Later this month, Jews around the world will gather to celebrate the festival of Hanukkah in places as far afield as Tehran, Toronto and Tokyo.
Continuing a tradition dating back to the Second Temple period, they will kindle lights for eight nights, recalling the miracles of old and seeking to inspire a new generation to carry the torch of Jewish identity into the future.
But there is one small community that will be unable to mark the festival this year, a tiny, beleaguered group whose most basic rights are inexplicably being repressed: the few hundred remaining Chinese Jews of Kaifeng, China.
Next week marks the annual commemoration of Kristallnacht, the Night of Broken Glass, when the world remembers the heinous Nazi pogrom throughout Germany and Austria that took place on November 9-10, 1938.
Unleashing their appalling hatred, the Germans destroyed 267 synagogues, attacked 7,000 Jewish-owned businesses, and arrested tens of thousands of Jewish men who were sent to concentration camps, all in the course of a few hours.
Recalling this horrific event, which served as a prelude to the Holocaust, should evoke solemnity and reflection and remind us all of the unique horror perpetrated by Germany and its collaborators against the Jewish people.
As a youth growing up in America in the 1980s, I had a decidedly complex and often uneasy relationship with The New York Times.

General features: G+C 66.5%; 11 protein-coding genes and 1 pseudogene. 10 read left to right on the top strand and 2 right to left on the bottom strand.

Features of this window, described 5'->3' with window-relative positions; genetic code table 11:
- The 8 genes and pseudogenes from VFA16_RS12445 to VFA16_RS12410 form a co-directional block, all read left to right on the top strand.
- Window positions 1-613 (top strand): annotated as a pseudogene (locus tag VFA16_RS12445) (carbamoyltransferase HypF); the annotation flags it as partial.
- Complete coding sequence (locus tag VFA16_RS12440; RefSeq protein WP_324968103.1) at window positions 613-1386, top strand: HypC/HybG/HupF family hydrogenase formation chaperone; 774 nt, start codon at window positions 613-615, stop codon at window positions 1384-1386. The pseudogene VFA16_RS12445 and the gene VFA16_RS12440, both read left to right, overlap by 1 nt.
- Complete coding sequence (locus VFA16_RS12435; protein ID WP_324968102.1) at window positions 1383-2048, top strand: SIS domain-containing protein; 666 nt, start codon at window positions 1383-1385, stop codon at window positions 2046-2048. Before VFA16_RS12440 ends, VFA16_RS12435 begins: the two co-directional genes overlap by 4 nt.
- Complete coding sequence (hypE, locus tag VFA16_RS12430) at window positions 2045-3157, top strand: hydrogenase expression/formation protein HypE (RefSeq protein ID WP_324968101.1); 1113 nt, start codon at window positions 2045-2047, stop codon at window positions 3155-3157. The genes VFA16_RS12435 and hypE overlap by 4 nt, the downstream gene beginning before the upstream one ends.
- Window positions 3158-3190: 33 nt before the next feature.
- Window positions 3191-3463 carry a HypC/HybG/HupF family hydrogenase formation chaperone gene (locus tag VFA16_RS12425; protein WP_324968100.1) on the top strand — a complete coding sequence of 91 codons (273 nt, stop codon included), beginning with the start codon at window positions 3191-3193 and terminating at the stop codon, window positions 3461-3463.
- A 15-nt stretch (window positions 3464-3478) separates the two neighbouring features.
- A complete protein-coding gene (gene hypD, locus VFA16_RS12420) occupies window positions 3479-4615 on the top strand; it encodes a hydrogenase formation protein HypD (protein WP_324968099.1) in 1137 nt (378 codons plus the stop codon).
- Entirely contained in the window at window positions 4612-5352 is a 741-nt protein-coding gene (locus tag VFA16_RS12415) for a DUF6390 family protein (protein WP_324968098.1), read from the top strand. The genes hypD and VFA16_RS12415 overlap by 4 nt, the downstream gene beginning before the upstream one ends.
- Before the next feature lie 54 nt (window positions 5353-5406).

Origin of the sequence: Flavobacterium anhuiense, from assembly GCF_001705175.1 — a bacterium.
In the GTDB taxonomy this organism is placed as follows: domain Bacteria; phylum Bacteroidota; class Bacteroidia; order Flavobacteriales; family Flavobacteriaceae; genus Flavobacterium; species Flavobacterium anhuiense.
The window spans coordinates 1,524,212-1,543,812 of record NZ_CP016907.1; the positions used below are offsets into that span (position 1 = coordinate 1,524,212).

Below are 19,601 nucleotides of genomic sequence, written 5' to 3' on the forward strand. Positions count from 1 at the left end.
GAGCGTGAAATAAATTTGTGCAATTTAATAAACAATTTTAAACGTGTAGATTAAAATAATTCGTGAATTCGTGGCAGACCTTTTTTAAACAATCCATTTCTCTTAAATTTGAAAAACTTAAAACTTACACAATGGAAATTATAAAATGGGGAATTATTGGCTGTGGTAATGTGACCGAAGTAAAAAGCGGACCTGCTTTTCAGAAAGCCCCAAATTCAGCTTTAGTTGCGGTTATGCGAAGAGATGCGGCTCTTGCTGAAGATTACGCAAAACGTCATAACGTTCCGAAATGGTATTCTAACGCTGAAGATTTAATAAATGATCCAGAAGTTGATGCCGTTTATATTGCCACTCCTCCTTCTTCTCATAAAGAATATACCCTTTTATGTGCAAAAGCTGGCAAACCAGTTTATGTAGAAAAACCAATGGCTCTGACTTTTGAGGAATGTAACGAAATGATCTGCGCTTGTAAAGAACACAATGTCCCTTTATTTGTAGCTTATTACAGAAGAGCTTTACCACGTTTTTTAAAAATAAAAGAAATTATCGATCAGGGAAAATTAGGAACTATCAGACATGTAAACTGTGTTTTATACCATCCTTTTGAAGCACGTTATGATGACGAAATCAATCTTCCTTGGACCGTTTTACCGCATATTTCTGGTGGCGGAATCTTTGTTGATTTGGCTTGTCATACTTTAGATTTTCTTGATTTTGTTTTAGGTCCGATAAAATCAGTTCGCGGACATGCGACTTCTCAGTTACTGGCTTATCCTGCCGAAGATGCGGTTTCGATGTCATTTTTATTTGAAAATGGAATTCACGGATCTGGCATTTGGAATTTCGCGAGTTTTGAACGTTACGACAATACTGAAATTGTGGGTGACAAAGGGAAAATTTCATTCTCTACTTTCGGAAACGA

For a news junkie both by birth and by training, life in the antediluvian days before the Internet offered a considerably narrower selection of sources through which to learn about current events.
Television was shallow, cable was in its infancy, and the radio was a better source of noise than news.
And so it was the written word, delivered early each morning at random spots in the driveway in the form of a rolled-up newspaper, that offered nourishment to a teen thirsting to understand the world.
Last month, in a sign of the further warming of ties between Jerusalem and Belgrade, the Chamber of Commerce and Industry of Serbia opened a representative office in Israel's capital. The office, the seventh of its kind to be established worldwide by the Serbs, aims to promote greater economic and commercial links as well as foster the requisite conditions for the signing of a Free Trade Agreement between Israel and Serbia.
There are moments, often quite fleeting, when the masks donned by politicians briefly fall away, revealing the true person who lies beneath the carefully cultivated layers of spin and sophistry.
Kamala Harris had just such a moment last week. And it wasn't pretty.
Speaking at George Mason University in Fairfax, Virginia, to mark National Voter Registration Day, the vice president of the United States took a question from a student that was as fallacious as it was foolish.